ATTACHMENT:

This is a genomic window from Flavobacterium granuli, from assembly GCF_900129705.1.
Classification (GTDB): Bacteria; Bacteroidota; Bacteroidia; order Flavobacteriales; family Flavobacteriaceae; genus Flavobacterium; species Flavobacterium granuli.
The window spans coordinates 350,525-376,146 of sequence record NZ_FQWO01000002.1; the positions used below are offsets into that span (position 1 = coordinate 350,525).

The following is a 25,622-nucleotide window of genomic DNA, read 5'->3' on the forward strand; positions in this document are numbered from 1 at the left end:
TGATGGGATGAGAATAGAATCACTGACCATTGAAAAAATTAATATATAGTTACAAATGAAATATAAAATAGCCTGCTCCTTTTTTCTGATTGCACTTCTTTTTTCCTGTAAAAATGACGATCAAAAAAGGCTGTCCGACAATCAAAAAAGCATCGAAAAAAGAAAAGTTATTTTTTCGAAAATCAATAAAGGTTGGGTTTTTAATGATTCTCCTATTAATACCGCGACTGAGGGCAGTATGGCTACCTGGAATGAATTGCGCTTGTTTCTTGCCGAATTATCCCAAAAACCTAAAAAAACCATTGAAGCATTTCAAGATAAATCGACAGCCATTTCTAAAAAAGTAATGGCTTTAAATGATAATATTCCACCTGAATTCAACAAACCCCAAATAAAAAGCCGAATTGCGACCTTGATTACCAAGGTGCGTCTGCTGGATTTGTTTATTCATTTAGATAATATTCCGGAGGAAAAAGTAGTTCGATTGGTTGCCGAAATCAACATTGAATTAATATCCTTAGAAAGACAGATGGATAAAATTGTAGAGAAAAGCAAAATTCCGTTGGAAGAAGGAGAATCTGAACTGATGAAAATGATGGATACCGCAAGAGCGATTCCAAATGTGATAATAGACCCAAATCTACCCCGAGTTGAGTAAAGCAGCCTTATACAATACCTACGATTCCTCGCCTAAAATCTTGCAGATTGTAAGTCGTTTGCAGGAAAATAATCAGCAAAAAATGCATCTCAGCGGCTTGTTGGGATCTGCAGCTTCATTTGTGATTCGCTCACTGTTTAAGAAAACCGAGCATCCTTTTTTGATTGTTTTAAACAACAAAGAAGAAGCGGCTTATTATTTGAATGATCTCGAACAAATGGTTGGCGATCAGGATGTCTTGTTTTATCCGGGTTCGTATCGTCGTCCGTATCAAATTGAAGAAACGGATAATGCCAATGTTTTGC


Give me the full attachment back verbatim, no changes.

This is a genomic window from Flavobacterium granuli, from assembly GCF_900129705.1.
Classification (GTDB): Bacteria; Bacteroidota; Bacteroidia; order Flavobacteriales; family Flavobacteriaceae; genus Flavobacterium; species Flavobacterium granuli.
The window spans coordinates 350,525-376,146 of sequence record NZ_FQWO01000002.1; the positions used below are offsets into that span (position 1 = coordinate 350,525).

The following is a 25,622-nucleotide window of genomic DNA, read 5'->3' on the forward strand; positions in this document are numbered from 1 at the left end:
TGATGGGATGAGAATAGAATCACTGACCATTGAAAAAATTAATATATAGTTACAAATGAAATATAAAATAGCCTGCTCCTTTTTTCTGATTGCACTTCTTTTTTCCTGTAAAAATGACGATCAAAAAAGGCTGTCCGACAATCAAAAAAGCATCGAAAAAAGAAAAGTTATTTTTTCGAAAATCAATAAAGGTTGGGTTTTTAATGATTCTCCTATTAATACCGCGACTGAGGGCAGTATGGCTACCTGGAATGAATTGCGCTTGTTTCTTGCCGAATTATCCCAAAAACCTAAAAAAACCATTGAAGCATTTCAAGATAAATCGACAGCCATTTCTAAAAAAGTAATGGCTTTAAATGATAATATTCCACCTGAATTCAACAAACCCCAAATAAAAAGCCGAATTGCGACCTTGATTACCAAGGTGCGTCTGCTGGATTTGTTTATTCATTTAGATAATATTCCGGAGGAAAAAGTAGTTCGATTGGTTGCCGAAATCAACATTGAATTAATATCCTTAGAAAGACAGATGGATAAAATTGTAGAGAAAAGCAAAATTCCGTTGGAAGAAGGAGAATCTGAACTGATGAAAATGATGGATACCGCAAGAGCGATTCCAAATGTGATAATAGACCCAAATCTACCCCGAGTTGAGTAAAGCAGCCTTATACAATACCTACGATTCCTCGCCTAAAATCTTGCAGATTGTAAGTCGTTTGCAGGAAAATAATCAGCAAAAAATGCATCTCAGCGGCTTGTTGGGATCTGCAGCTTCATTTGTGATTCGCTCACTGTTTAAGAAAACCGAGCATCCTTTTTTGATTGTTTTAAACAACAAAGAAGAAGCGGCTTATTATTTGAATGATCTCGAACAAATGGTTGGCGATCAGGATGTCTTGTTTTATCCGGGTTCGTATCGTCGTCCGTATCAAATTGAAGAAACGGATAATGCCAATGTTTTGC